We may need to make some ballot box changes this November.

Meanwhile Clark County is still the hot spot in the metro area for real estate and that is at least a good thing.

Friday, May 10, 2024

Market Activity is Healthy

Chart from RMLS
Over the last few years we have had a very strong seller's market. Inventory levels were so tight in 2022 that supply was listed in days rather than months. In 2023 we saw inventory levels slowly creep up. Last month the MLS showed us at 2.5 months of inventory. This is a still a seller's market but new listings are steadily outpacing new pending sales. 

We should see resale inventory numbers continue to increase as the summer approached and progresses. A market with 4 months of inventory is healthy for both buyers and sellers. For sellers they control how fast or slow their home sells through pricing. As inventory increases sellers make the decision to either hold out for the ideal buyer that wants to pay a premium for their home, or to come in competitive and get in contract quickly. This is actually normal behavior in any market, but it becomes critical as we move towards inventory neutrality at 5-6 months.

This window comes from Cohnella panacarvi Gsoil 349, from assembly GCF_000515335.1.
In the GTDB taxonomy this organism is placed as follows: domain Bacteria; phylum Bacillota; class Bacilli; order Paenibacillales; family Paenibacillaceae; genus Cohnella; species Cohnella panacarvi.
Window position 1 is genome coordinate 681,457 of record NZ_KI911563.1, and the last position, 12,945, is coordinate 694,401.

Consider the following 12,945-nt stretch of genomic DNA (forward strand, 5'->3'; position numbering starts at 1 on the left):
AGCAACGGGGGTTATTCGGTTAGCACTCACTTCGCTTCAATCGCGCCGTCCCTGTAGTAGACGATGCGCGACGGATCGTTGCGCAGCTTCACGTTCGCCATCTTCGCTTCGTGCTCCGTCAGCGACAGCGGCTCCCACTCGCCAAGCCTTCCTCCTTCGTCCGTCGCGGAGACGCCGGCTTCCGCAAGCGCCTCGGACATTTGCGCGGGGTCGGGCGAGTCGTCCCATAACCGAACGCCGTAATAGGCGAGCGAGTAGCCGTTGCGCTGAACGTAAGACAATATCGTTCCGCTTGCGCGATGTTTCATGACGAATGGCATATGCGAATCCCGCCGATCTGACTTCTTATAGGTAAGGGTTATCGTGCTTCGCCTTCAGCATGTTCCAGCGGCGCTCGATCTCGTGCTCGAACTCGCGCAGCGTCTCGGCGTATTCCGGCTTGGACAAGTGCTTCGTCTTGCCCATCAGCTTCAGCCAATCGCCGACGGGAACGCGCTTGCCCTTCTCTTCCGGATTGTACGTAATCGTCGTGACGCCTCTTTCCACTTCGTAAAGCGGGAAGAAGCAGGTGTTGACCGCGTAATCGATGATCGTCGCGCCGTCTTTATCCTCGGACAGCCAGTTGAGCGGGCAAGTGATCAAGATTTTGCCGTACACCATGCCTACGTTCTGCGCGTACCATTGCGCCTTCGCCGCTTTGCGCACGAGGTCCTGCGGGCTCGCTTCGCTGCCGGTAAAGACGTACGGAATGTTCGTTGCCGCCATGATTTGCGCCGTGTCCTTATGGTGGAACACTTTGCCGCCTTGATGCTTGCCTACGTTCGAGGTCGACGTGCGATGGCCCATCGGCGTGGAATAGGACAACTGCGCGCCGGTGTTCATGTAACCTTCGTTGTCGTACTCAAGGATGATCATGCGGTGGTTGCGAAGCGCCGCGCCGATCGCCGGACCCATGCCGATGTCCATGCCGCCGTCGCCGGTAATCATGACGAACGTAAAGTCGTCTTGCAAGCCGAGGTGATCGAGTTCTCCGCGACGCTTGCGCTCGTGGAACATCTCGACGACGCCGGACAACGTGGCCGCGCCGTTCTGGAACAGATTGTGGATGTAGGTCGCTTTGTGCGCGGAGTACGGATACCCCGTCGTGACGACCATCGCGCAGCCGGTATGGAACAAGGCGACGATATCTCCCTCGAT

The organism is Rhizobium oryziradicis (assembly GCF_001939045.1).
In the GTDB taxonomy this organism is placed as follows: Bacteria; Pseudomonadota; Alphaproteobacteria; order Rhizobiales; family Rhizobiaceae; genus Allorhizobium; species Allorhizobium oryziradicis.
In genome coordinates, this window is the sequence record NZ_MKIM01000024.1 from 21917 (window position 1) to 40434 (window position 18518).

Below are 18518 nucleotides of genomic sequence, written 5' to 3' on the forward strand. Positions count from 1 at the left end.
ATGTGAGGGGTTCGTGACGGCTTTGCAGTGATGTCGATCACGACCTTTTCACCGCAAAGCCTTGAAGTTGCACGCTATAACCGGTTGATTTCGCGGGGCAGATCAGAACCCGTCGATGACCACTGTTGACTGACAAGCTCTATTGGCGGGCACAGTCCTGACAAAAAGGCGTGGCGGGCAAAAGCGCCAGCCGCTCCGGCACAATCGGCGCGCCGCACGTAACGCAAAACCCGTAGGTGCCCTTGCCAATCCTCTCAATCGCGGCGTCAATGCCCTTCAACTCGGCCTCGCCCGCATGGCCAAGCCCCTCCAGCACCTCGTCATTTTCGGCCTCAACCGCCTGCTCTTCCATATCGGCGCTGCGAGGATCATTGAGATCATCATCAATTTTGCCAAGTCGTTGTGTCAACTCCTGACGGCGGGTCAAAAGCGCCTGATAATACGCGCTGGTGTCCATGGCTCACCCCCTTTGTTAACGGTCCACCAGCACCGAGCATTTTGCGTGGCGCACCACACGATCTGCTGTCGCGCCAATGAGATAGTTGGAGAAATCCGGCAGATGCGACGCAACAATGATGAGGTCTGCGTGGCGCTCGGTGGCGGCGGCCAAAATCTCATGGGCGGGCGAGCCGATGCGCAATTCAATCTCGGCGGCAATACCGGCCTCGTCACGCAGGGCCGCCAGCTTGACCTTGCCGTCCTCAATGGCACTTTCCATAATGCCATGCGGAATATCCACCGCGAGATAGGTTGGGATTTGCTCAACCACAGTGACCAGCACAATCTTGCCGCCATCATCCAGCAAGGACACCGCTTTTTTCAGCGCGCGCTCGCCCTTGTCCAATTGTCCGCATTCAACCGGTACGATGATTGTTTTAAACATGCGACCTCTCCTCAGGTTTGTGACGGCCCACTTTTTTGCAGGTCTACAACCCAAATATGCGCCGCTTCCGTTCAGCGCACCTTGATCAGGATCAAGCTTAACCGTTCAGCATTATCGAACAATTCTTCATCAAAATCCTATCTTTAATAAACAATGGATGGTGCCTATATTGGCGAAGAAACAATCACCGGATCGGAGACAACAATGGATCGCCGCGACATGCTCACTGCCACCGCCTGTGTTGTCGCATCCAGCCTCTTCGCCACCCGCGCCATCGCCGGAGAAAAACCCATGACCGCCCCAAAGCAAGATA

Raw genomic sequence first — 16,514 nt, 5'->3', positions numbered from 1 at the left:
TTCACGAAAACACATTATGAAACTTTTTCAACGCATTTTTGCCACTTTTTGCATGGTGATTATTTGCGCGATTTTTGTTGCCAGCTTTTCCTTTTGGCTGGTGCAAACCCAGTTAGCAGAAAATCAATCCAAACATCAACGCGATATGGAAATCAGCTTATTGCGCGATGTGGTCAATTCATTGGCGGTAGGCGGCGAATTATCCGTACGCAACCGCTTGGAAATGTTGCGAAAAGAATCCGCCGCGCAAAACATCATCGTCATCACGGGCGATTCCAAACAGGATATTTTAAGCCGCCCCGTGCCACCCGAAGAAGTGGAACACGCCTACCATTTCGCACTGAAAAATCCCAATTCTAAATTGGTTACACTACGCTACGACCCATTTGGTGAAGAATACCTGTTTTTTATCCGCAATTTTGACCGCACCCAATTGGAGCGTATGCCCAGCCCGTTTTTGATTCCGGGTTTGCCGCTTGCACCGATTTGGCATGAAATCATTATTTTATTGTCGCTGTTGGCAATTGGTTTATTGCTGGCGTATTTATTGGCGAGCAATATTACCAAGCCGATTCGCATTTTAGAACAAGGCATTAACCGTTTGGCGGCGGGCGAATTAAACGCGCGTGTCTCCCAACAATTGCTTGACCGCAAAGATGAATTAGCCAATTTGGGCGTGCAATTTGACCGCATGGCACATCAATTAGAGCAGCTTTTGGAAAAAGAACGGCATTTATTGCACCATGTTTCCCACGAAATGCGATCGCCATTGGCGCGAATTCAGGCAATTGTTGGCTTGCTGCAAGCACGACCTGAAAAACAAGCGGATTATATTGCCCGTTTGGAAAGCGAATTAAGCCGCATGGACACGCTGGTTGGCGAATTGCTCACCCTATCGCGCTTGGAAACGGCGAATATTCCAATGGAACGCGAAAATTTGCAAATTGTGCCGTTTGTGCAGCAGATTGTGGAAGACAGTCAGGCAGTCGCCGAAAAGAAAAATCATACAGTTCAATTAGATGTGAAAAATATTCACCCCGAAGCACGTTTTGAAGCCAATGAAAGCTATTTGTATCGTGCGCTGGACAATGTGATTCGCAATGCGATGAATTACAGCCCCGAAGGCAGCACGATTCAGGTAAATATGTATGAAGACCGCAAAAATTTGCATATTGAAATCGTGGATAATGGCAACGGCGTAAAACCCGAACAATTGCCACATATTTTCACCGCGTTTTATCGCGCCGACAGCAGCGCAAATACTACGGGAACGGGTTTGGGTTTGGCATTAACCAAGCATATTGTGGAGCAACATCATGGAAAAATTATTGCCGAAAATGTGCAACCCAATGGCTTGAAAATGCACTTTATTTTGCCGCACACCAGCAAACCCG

For buyers they can now decide to hold out for the perfect house and pay a premium or to maybe make a few concessions in order to capitalize on a seller's desire to sell quickly. Here relative bargains can be found. A seller that wants to sell fast, will work with a buyer to gt the deal done.

I have always liked markets in the neutral range where neither buyers nor sellers hold an advantage. This is where true negotiations can happen and both parties tend to feel like they got what they wanted.